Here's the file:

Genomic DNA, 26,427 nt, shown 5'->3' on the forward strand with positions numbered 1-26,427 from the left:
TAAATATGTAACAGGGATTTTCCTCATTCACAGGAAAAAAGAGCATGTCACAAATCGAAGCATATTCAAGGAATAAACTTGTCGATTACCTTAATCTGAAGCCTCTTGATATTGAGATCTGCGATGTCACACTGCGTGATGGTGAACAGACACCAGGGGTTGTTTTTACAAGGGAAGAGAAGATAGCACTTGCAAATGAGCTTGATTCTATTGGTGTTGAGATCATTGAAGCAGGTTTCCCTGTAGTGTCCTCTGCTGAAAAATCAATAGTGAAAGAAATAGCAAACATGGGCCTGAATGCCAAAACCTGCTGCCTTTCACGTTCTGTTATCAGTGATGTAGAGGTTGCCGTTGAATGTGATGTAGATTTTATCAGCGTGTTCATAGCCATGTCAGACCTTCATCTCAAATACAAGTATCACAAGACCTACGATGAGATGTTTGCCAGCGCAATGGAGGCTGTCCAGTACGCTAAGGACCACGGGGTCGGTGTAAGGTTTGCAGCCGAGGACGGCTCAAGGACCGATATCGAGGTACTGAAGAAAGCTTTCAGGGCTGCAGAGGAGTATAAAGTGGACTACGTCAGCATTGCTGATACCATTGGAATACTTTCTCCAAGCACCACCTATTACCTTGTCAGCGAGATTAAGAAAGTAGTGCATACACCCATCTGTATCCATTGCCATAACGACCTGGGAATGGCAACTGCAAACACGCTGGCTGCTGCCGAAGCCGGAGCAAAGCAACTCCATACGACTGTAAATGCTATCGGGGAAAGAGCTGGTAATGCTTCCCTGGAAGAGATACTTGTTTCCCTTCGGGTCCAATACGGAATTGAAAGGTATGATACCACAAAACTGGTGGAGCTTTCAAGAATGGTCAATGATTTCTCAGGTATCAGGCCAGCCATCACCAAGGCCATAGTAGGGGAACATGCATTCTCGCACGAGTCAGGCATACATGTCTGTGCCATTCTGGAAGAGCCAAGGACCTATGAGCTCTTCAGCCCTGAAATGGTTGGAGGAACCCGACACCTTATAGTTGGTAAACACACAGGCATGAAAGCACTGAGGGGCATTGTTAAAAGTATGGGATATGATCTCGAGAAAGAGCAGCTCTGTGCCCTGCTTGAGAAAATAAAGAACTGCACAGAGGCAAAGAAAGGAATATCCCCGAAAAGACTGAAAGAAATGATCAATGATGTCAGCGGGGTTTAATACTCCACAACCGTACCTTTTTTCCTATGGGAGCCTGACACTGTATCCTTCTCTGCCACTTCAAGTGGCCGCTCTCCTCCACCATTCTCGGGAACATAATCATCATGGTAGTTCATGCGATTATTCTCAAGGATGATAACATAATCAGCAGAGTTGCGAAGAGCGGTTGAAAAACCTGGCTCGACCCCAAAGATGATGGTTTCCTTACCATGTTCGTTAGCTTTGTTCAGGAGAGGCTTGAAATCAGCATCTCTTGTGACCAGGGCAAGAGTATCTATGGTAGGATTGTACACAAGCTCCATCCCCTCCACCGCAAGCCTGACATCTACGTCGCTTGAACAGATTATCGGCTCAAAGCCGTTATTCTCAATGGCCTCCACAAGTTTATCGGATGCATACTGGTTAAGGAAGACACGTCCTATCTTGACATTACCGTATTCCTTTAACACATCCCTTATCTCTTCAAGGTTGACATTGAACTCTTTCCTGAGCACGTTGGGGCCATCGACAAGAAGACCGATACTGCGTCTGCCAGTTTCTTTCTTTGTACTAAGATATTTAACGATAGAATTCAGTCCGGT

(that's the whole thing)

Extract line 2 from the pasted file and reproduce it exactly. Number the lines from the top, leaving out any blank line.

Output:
TAAATATGTAACAGGGATTTTCCTCATTCACAGGAAAAAAGAGCATGTCACAAATCGAAGCATATTCAAGGAATAAACTTGTCGATTACCTTAATCTGAAGCCTCTTGATATTGAGATCTGCGATGTCACACTGCGTGATGGTGAACAGACACCAGGGGTTGTTTTTACAAGGGAAGAGAAGATAGCACTTGCAAATGAGCTTGATTCTATTGGTGTTGAGATCATTGAAGCAGGTTTCCCTGTAGTGTCCTCTGCTGAAAAATCAATAGTGAAAGAAATAGCAAACATGGGCCTGAATGCCAAAACCTGCTGCCTTTCACGTTCTGTTATCAGTGATGTAGAGGTTGCCGTTGAATGTGATGTAGATTTTATCAGCGTGTTCATAGCCATGTCAGACCTTCATCTCAAATACAAGTATCACAAGACCTACGATGAGATGTTTGCCAGCGCAATGGAGGCTGTCCAGTACGCTAAGGACCACGGGGTCGGTGTAAGGTTTGCAGCCGAGGACGGCTCAAGGACCGATATCGAGGTACTGAAGAAAGCTTTCAGGGCTGCAGAGGAGTATAAAGTGGACTACGTCAGCATTGCTGATACCATTGGAATACTTTCTCCAAGCACCACCTATTACCTTGTCAGCGAGATTAAGAAAGTAGTGCATACACCCATCTGTATCCATTGCCATAACGACCTGGGAATGGCAACTGCAAACACGCTGGCTGCTGCCGAAGCCGGAGCAAAGCAACTCCATACGACTGTAAATGCTATCGGGGAAAGAGCTGGTAATGCTTCCCTGGAAGAGATACTTGTTTCCCTTCGGGTCCAATACGGAATTGAAAGGTATGATACCACAAAACTGGTGGAGCTTTCAAGAATGGTCAATGATTTCTCAGGTATCAGGCCAGCCATCACCAAGGCCATAGTAGGGGAACATGCATTCTCGCACGAGTCAGGCATACATGTCTGTGCCATTCTGGAAGAGCCAAGGACCTATGAGCTCTTCAGCCCTGAAATGGTTGGAGGAACCCGACACCTTATAGTTGGTAAACACACAGGCATGAAAGCACTGAGGGGCATTGTTAAAAGTATGGGATATGATCTCGAGAAAGAGCAGCTCTGTGCCCTGCTTGAGAAAATAAAGAACTGCACAGAGGCAAAGAAAGGAATATCCCCGAAAAGACTGAAAGAAATGATCAATGATGTCAGCGGGGTTTAATACTCCACAACCGTACCTTTTTTCCTATGGGAGCCTGACACTGTATCCTTCTCTGCCACTTCAAGTGGCCGCTCTCCTCCACCATTCTCGGGAACATAATCATCATGGTAGTTCATGCGATTATTCTCAAGGATGATAACATAATCAGCAGAGTTGCGAAGAGCGGTTGAAAAACCTGGCTCGACCCCAAAGATGATGGTTTCCTTACCATGTTCGTTAGCTTTGTTCAGGAGAGGCTTGAAATCAGCATCTCTTGTGACCAGGGCAAGAGTATCTATGGTAGGATTGTACACAAGCTCCATCCCCTCCACCGCAAGCCTGACATCTACGTCGCTTGAACAGATTATCGGCTCAAAGCCGTTATTCTCAATGGCCTCCACAAGTTTATCGGATGCATACTGGTTAAGGAAGACACGTCCTATCTTGACATTACCGTATTCCTTTAACACATCCCTTATCTCTTCAAGGTTGACATTGAACTCTTTCCTGAGCACGTTGGGGCCATCGACAAGAAGACCGATACTGCGTCTGCCAGTTTCTTTCTTTGTACTAAGATATTTAACGATAGAATTCAGTCCGGT